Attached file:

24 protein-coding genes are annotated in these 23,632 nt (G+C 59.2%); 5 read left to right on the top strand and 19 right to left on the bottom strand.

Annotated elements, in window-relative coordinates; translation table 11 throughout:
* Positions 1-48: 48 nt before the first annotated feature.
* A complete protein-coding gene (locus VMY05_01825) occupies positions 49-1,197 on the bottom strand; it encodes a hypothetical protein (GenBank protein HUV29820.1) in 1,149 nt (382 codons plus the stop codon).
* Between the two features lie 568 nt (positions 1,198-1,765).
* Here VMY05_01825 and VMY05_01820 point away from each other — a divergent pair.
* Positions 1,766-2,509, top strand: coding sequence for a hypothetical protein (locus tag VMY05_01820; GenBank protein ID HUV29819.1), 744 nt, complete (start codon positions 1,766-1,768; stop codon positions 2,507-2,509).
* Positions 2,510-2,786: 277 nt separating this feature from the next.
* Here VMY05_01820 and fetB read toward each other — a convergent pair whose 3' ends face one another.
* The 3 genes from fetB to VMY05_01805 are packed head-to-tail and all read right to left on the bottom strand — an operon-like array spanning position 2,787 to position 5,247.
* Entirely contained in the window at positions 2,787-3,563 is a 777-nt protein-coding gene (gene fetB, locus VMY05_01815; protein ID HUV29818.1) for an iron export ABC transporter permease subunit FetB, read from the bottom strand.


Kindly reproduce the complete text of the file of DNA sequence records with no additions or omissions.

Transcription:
24 protein-coding genes are annotated in these 23,632 nt (G+C 59.2%); 5 read left to right on the top strand and 19 right to left on the bottom strand.

Annotated elements, in window-relative coordinates; translation table 11 throughout:
* Positions 1-48: 48 nt before the first annotated feature.
* A complete protein-coding gene (locus VMY05_01825) occupies positions 49-1,197 on the bottom strand; it encodes a hypothetical protein (GenBank protein HUV29820.1) in 1,149 nt (382 codons plus the stop codon).
* Between the two features lie 568 nt (positions 1,198-1,765).
* Here VMY05_01825 and VMY05_01820 point away from each other — a divergent pair.
* Positions 1,766-2,509, top strand: coding sequence for a hypothetical protein (locus tag VMY05_01820; GenBank protein ID HUV29819.1), 744 nt, complete (start codon positions 1,766-1,768; stop codon positions 2,507-2,509).
* Positions 2,510-2,786: 277 nt separating this feature from the next.
* Here VMY05_01820 and fetB read toward each other — a convergent pair whose 3' ends face one another.
* The 3 genes from fetB to VMY05_01805 are packed head-to-tail and all read right to left on the bottom strand — an operon-like array spanning position 2,787 to position 5,247.
* Entirely contained in the window at positions 2,787-3,563 is a 777-nt protein-coding gene (gene fetB, locus VMY05_01815; protein ID HUV29818.1) for an iron export ABC transporter permease subunit FetB, read from the bottom strand.